Note: If you find my posts too long or too dense to read on occasion, please just read the bolded portions. They present the key points I’m making and the most important information I’m sharing.

For decades, the private health insurers in America have, step by step, been privatizing Medicare, our public health insurance for all seniors, in order to make profits off this large public funding stream. Not surprisingly, they made dramatic new inroads during the Trump administration.

If we want to improve quality and control costs in our health care system for seniors, the privatization of Medicare must be stopped and rolled back. This and two other posts will summarize:

  • The history and background of Medicare and efforts to privatize it (a previous post),
  • The unsuccessful efforts to control the costs and improve the quality of the privatized Medicare Advantage plans (this post), and
  • What Medicare needs to do to fix what’s wrong, control runaway costs, and improve quality. [1]

Over the last 30 years, multiple efforts have attempted to control the costs of the privatized Medicare Advantage (MA) plans and to protect MA enrollees’ access to health care services (i.e., to reduce unwarranted denials of services or payments). However, the MA insurance companies always seem to find a way to dodge or get around new laws or regulations with these goals. Sometimes they block or weaken them before they’re ever enacted (e.g., through lobbying and campaign spending). Sometimes they alter their practices to skirt and undermine them.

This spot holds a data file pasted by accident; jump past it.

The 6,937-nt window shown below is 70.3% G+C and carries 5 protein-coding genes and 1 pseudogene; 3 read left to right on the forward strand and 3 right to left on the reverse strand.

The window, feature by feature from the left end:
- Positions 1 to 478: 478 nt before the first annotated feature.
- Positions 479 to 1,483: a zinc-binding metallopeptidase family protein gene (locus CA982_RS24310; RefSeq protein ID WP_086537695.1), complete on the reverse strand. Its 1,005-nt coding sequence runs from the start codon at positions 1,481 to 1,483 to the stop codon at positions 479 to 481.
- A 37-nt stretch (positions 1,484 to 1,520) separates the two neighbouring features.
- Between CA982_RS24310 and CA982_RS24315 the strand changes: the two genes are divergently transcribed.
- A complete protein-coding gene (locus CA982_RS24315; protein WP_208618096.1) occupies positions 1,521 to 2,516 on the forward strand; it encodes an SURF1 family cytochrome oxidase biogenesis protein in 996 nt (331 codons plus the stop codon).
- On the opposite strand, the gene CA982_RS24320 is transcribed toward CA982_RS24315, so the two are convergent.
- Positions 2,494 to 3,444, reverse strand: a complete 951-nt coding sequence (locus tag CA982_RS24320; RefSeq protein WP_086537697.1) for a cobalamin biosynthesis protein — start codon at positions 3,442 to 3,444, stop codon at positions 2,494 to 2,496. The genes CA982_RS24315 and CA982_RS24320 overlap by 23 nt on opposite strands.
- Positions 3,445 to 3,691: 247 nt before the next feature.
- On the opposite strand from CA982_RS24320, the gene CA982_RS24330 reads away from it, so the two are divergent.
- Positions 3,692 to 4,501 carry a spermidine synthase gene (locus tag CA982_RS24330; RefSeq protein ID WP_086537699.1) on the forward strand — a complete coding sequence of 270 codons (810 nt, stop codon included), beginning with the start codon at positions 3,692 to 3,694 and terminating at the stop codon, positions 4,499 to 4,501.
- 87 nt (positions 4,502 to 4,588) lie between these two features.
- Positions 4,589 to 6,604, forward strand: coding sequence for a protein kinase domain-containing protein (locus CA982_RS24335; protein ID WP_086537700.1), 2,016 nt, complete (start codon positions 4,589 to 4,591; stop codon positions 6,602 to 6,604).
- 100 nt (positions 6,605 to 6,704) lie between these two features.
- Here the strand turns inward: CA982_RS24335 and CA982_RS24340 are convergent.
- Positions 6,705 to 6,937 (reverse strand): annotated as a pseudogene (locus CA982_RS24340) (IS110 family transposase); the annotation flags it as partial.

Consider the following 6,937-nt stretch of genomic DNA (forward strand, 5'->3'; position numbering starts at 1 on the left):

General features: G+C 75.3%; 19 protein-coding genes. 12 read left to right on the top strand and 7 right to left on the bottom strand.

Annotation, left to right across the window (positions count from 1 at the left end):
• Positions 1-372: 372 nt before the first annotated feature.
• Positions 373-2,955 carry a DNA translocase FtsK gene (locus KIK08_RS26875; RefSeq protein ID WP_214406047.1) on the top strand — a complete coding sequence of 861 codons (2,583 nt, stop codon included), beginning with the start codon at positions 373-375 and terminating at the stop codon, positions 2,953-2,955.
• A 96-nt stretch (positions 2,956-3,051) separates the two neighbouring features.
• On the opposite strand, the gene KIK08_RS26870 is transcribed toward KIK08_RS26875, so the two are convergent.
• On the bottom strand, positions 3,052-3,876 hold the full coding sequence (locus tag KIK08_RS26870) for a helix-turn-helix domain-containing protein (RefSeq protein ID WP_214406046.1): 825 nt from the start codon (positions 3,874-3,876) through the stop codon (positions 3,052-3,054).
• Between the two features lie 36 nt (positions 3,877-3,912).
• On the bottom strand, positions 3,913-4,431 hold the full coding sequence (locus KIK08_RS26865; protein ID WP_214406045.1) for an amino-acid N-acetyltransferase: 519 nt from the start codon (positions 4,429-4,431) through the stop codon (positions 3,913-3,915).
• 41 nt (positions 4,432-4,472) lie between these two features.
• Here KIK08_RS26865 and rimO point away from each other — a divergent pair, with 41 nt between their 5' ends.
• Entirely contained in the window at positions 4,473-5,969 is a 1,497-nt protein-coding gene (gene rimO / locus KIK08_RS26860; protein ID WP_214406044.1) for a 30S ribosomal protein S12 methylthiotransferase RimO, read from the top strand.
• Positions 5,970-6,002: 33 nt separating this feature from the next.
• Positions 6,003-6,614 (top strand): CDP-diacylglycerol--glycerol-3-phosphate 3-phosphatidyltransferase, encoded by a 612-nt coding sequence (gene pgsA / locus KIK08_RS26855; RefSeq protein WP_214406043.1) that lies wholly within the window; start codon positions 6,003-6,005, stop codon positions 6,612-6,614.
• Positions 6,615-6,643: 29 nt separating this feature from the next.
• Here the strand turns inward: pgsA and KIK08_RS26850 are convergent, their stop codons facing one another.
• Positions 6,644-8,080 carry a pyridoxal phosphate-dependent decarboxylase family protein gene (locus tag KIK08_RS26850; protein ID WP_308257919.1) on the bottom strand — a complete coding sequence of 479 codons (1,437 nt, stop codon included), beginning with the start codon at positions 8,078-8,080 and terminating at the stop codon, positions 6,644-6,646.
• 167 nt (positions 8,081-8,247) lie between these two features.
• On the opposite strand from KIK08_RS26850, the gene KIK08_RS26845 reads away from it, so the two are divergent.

When the privatized Medicare Advantage plans came into existence in 1985 (see my previous post for more details), reimbursement rates for MA plans were set at 95% of what seniors cost Medicare because the private insurers claimed they would be more efficient than the public Medicare program and would save Medicare money. However, MA insurance companies ended up spending 6% more per enrollee than Medicare, so they lobbied for and got higher and higher payments from Medicare. Instead of saving Medicare money, they cost it more and more. In 1997, the Clinton Administration’s Balanced Budget Act cut the excessive payments to MA plans and stopped the MA insurers from creaming-the-crop by enrolling healthier-than-average (i.e., less expensive) seniors. However, in 1999 and 2000, the MA companies got Congress to weaken these initiatives and then, under the pro-privatization George W. Bush Administration, they actually got increases in their payments from Medicare. The Obama Administration, as part of the Affordable Care Act (ACA) in 2010, tried again to cut excessive payments to MA insurers. The ACA cut about $14 billion from MA plans’ excess costs by limiting them to only 1% more per enrollee than traditional, public Medicare costs. In response, an extensive and expensive ad and media campaign was initiated by the MA health insurers and Republicans claiming that Obama and the ACA were hurting seniors by cutting Medicare – a  campaign you may well remember. As a result, two years later, under tremendous pressure, the Obama Administration backed off and instead of cutting MA rates by 2.3% to move toward the targeted savings, it increased them by 3.3%